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Land Rover Defender 90 review – It shouldn’t be this good, but it is

I recently spent a week with the Land Rover Defender 90 D300 X-Dynamic HSE, and every time I got into it, I was trying to figure out how I won’t have to give it back to Land Rover.

Diehard fans of the “Old Defender”, the tractor-like SUV that has garnered a cult-like following, might not be convinced by the sleek styling and fancy electronics of this “New Defender”.

I can assure you it is just as capable as the old one, if not more so, while making any trip a joy – no matter if you’re cruising on a highway or crawling up a steep, rocky hill.

I did plenty of both during my time with the Defender 90 and it did not fail to impress in any scenario.

Tech fest

The new Land Rover Defender offers an incredible amount of gadgets in its cabin and it’s clear the company paid a lot of attention to the finer details.

The model I drove has a starting price of R1,421,752, and its optional equipment pushed its price to a smidge over R1.5 million.

This is a lot of money for a car, but rarely have I felt that a vehicle justifies its asking price this well.

There is an electronic feature for nearly everything you want to do and every panel and part that you touch feels high-quality and solid.

No creaking plastics or bendy door panels are found here, road noise rivals the lowest of any car on the market, tonnes of storage space is dotted around the interior, and  luxuriously-rugged materials that feel like they’ll last a lifetime are used all over.

Although the 90’s body is substantially shorter than the Defender 110, its cabin was spacious, too.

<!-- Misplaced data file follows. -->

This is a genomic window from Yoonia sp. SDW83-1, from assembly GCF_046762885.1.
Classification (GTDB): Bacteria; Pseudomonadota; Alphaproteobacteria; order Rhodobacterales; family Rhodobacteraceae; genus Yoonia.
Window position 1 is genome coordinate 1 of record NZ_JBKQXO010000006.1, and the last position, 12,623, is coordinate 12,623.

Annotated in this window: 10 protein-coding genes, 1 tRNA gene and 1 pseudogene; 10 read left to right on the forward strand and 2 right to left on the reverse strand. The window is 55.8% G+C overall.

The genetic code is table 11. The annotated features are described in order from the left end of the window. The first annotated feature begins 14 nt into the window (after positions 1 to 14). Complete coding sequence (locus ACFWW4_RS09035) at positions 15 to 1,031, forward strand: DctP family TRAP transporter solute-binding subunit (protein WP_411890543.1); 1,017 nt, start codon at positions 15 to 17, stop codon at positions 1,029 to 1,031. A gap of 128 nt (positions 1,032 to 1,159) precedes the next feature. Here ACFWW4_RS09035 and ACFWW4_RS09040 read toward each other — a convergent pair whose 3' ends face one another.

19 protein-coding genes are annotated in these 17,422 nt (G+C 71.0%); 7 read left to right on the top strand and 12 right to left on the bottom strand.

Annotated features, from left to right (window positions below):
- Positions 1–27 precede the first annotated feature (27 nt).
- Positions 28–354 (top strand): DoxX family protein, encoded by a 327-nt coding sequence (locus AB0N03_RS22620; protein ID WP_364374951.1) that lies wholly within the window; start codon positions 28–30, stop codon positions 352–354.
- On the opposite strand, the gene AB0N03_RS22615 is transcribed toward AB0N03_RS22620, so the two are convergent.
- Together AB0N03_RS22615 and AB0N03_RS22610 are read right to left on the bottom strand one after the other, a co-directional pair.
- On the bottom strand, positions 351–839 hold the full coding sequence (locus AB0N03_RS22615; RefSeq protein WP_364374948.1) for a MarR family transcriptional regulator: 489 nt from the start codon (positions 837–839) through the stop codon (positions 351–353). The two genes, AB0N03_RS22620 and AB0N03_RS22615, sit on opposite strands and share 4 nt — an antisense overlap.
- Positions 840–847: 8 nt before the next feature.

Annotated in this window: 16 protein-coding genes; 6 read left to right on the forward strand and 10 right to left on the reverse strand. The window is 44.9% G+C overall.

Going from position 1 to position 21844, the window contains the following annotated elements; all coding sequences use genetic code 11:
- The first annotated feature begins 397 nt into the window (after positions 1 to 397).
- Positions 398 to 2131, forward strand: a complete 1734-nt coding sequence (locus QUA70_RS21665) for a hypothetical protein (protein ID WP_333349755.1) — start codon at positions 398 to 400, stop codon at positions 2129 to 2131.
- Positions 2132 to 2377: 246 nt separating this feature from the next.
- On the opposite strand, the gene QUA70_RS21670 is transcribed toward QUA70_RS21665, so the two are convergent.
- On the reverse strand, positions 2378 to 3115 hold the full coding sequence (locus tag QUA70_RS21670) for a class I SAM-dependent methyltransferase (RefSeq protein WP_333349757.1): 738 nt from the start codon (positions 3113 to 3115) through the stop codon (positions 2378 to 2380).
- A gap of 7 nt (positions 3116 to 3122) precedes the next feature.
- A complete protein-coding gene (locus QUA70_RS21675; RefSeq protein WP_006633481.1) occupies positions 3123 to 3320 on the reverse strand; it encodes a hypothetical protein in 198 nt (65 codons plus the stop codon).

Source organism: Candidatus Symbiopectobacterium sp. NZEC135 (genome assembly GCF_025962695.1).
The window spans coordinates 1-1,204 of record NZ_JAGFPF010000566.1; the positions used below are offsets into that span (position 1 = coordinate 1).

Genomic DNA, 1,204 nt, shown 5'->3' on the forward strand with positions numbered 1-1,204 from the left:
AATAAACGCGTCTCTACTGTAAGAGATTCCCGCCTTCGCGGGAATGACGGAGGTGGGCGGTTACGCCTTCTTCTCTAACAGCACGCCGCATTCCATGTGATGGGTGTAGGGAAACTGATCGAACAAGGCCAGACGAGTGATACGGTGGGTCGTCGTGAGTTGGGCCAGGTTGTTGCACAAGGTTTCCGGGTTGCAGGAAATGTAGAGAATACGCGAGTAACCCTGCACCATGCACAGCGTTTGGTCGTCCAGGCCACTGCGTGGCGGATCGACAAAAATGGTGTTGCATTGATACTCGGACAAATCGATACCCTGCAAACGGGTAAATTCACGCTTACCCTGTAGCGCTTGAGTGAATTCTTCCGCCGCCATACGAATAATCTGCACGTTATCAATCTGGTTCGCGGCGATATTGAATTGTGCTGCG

Four passengers comfortably occupied the seats with not a single person complaining about a lack of room.

However, the cockpit was a bit narrower than expected and my elbows hit the doors and centre console a bit more than I would’ve liked.

More tech

A high-definition instrument cluster laid out speeds, rpm, navigation, trip information, media controls, driver assistance settings, and just about everything I could ever need in a neat, configurable screen.

Right above this was the heads-up display, an optional extra in this case, which mimicked the usefulness of the instrument cluster and often blended into my peripheral vision – never being intrusive in the slightest.

Furthermore, this Defender had a sliding fabric top that opens the roof nicely, the top-of-the-line Meridian sound system with great sound, and multiple cameras situated around the sides that provided a 360-degree view of the SUV for tricky navigating.

I also experienced the cooled glovebox, upgraded 14-way adjustable seats, 3D navigation system, 10-inch infotainment display with smartphone-like operability, wireless phone charger, adaptive cruise control, and tri-zone climate control – which are all features I felt needed to be mentioned since they were so enjoyable.

Complicated menus

Admittedly, no vehicle is perfect, and as close as the Defender 90 might be to this, there were a handful of quirks I did not find appealing.

The steering wheel buttons are somewhat finicky and every-so-often need to be pressed a second time, and the rear visibility out of the cabin is less than ideal.

This is mainly due to the spare tire at the back and the plastic panels fitted in place of rear windows.

Luckily, it came with a blind spot monitor, lane keep assist, and the ClearView rear-view mirror that incorporates a camera – another one of my favourite features – to mitigate these annoyances.

Additionally, the Pivi Pro infotainment system is quite tricky to figure out.